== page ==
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mTORC2 controls cancer cell survival by modulating gluconeogenesis

View Article: PubMed Central - PubMed

ABSTRACT

For rapid tumor growth, cancer cells often reprogram the cellular metabolic processes to obtain enhanced anabolic precursors and energy. The molecular changes of such metabolic rewiring are far from established. Here we explored the role of mTOR (mechanistic target of rapamycin), which serves as a key regulator of cell growth, proliferation and survival, in the metabolic reprograming of cancer cells. When we inhibited mTOR in human hepatocellular carcinoma (HCC) and renal cell carcinoma (RCC) cells, using pharmacologic inhibitors or by RNA interference, we noticed shuttle of the glycolytic flux to gluconeogenesis pathway along with reduction in cellular proliferation and survival. Augmentation of gluconeogenesis was mechanistically linked to upregulation of the key gluconeogenic enzymes PCK1 and G6PC expressions, enhanced lactate dehydrogenase activity and glucose-derived lipogenesis without causing any attenuation in mitochondrial function. Interestingly, concomitant knocking down of PCK1 and not G6PC along with mTOR pathway could overcome the inhibition of cancer cell proliferation and survival. These observations were validated by identifying distinctive diminution of PCK1 and G6PC expressions in human HCC and RCC transcriptome data. Significant correlation between mTOR-dependent upregulation of PCK1 and cell death in different cancer cell lines further emphasizes the physiological relevance of this pathway. We reveal for the first time that inhibition of mTORC2 and consequent redistribution of glycolytic flux can have a prosurvival role in HCC and RCC cancer cells only in the presence of downregulation of gluconeogenesis pathway genes, thus identifying novel pivots of cancer cell metabolic rewiring and targets for therapy.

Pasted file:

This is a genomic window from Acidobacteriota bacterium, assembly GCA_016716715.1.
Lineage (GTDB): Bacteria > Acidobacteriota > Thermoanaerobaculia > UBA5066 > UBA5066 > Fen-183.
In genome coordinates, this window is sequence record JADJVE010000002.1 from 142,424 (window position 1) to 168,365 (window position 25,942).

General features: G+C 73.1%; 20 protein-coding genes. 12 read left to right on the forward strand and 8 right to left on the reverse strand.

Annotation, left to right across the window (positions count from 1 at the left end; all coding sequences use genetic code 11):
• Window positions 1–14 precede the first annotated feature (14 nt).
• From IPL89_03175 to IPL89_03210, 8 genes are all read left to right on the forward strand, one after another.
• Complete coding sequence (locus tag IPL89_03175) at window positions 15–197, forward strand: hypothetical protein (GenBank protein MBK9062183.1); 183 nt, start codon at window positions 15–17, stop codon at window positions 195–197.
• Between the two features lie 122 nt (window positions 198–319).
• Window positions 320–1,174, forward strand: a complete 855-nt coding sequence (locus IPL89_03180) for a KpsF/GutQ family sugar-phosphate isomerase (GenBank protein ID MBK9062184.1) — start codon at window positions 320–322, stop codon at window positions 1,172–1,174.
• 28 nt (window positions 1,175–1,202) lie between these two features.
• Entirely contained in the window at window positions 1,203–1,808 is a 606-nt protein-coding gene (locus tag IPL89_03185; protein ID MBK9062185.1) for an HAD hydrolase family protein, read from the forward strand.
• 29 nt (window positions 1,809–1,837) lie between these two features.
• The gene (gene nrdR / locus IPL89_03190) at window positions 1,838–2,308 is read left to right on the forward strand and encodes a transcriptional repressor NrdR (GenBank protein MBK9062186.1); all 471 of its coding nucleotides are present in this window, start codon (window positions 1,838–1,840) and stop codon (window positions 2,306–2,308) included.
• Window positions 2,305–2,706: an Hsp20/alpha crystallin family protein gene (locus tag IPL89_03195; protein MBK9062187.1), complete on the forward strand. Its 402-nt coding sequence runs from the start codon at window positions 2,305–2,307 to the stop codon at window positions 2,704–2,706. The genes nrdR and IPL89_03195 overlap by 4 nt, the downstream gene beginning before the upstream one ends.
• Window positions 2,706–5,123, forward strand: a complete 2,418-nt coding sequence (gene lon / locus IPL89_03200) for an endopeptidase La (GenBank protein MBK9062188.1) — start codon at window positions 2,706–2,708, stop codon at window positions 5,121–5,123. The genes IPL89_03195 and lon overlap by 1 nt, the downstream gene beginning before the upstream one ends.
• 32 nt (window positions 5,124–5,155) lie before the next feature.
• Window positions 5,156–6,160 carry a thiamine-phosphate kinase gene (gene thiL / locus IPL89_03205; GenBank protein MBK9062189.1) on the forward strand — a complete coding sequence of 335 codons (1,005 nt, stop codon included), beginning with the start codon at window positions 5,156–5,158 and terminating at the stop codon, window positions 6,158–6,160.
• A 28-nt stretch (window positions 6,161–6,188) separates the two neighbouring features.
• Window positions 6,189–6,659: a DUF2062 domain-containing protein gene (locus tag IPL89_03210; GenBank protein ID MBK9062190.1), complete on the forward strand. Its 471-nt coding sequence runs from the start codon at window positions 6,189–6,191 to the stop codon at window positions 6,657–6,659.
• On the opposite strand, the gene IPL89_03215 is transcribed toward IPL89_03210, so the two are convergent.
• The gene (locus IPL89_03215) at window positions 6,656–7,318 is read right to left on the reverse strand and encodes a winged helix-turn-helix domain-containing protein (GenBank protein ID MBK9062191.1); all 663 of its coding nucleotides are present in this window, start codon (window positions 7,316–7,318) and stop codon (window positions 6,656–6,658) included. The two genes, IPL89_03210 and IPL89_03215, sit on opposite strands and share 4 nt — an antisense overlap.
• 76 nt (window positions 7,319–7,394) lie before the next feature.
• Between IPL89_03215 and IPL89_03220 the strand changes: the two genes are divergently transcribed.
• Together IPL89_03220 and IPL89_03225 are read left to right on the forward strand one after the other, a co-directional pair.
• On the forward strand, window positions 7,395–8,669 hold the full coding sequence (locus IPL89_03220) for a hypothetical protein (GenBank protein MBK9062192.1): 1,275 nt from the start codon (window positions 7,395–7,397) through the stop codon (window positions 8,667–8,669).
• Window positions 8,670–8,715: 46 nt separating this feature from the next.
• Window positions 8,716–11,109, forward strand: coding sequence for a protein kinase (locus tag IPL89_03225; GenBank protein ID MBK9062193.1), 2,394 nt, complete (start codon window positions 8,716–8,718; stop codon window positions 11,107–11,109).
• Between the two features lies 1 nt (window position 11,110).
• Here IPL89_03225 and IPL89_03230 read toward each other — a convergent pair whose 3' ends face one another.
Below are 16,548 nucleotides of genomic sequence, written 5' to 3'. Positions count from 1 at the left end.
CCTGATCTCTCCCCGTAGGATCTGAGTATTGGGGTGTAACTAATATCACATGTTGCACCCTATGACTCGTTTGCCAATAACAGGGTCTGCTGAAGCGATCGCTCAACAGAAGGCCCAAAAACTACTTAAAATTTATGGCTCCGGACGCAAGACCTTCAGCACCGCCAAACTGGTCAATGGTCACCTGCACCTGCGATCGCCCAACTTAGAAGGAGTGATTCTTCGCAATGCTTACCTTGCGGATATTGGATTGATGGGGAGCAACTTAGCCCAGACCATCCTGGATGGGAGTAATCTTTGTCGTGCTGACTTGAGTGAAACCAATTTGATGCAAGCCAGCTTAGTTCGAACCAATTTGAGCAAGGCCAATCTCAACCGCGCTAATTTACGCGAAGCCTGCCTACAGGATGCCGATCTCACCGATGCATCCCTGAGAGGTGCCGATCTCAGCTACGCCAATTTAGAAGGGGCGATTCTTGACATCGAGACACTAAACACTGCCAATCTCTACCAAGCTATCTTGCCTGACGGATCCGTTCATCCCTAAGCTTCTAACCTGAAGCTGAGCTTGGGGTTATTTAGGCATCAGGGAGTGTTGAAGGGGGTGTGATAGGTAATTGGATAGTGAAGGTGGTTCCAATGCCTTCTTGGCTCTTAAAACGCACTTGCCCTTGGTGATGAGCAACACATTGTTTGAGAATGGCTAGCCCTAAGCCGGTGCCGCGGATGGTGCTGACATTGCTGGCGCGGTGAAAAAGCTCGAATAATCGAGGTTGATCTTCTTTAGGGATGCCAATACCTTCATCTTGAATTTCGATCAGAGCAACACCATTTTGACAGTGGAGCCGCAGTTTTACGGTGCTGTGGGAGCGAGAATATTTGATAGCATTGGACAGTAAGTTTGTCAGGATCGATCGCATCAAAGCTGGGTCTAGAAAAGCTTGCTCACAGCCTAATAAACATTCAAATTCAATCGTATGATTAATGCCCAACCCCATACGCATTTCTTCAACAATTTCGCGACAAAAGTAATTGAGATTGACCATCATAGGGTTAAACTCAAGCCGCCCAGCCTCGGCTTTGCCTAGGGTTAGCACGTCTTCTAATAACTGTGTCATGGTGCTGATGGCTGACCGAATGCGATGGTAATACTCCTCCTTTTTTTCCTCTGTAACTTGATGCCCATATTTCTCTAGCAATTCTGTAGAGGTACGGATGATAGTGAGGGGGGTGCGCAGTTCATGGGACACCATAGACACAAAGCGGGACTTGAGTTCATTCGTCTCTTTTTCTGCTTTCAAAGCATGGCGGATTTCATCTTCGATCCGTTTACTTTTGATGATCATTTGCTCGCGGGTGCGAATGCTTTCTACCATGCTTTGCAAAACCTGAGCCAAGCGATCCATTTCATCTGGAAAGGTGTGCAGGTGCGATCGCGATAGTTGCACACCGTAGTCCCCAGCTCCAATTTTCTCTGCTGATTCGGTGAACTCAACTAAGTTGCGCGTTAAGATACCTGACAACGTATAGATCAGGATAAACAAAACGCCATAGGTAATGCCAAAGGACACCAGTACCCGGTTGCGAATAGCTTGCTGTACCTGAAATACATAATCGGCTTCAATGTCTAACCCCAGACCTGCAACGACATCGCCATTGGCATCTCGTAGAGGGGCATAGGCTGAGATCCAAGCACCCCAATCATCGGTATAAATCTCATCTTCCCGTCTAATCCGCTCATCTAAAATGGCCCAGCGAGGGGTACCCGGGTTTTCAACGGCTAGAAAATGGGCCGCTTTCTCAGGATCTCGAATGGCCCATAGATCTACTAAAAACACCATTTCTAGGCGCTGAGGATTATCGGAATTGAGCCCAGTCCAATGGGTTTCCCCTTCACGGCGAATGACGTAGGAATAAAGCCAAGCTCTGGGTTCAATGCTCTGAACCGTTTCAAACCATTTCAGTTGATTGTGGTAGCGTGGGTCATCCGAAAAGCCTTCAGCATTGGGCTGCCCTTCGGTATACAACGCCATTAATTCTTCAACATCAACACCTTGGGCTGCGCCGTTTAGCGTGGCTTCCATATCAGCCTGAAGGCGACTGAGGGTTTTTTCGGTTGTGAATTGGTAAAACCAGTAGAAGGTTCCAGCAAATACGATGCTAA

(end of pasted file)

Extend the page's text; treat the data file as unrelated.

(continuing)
No MeSH data available.


mTOR inhibition reduces metabolic flux to the mitochondria. (a–c) Cells were treated/transfected as described earlier and pyruvate, acetyl-coA and citrate levels were measured in triplicate samples in whole-cell lysates and normalized to the total cellular protein as described in Materials and Methods. All panels: n=4, *P<0.05, **P<0.01 compared with Con or sc cells.
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fig3: mTOR inhibition reduces metabolic flux to the mitochondria. (a–c) Cells were treated/transfected as described earlier and pyruvate, acetyl-coA and citrate levels were measured in triplicate samples in whole-cell lysates and normalized to the total cellular protein as described in Materials and Methods. All panels: n=4, *P<0.05, **P<0.01 compared with Con or sc cells.

Mentions: In the glycolytic pathway, glucose is metabolized to form acetyl-CoA, which condensed with oxaloacetate eventually generates citrate in the mitochondrial TCA cycle. The cytosolic pool of acetyl-CoA, the precursor of fatty acid synthesis, is predominantly contributed by the hydrolysis of mitochondria-derived citrate by the cytosolic ATP citrate lyase.37 Our results showing a decrease in the de novo lipogenesis as well as in the glucose-dependent lipogenesis could be attributed to the downregulation of SREBP-1c expression or because of a decrease in the available metabolic flux or both (Figures 1c–e). To examine whether mTOR modulates the metabolic flux in the glycolysis and TCA cycle, we measured concentrations of pyruvate, acetyl-CoA and citrate in mTOR-inhibited cells. Cellular pyruvate levels were found to be significantly enhanced (Figure 3a), whereas cellular acetyl-CoA and citrate levels were significantly reduced by torin1 treatment as well as by knockdown of raptor and rictor (Figures 3b and c).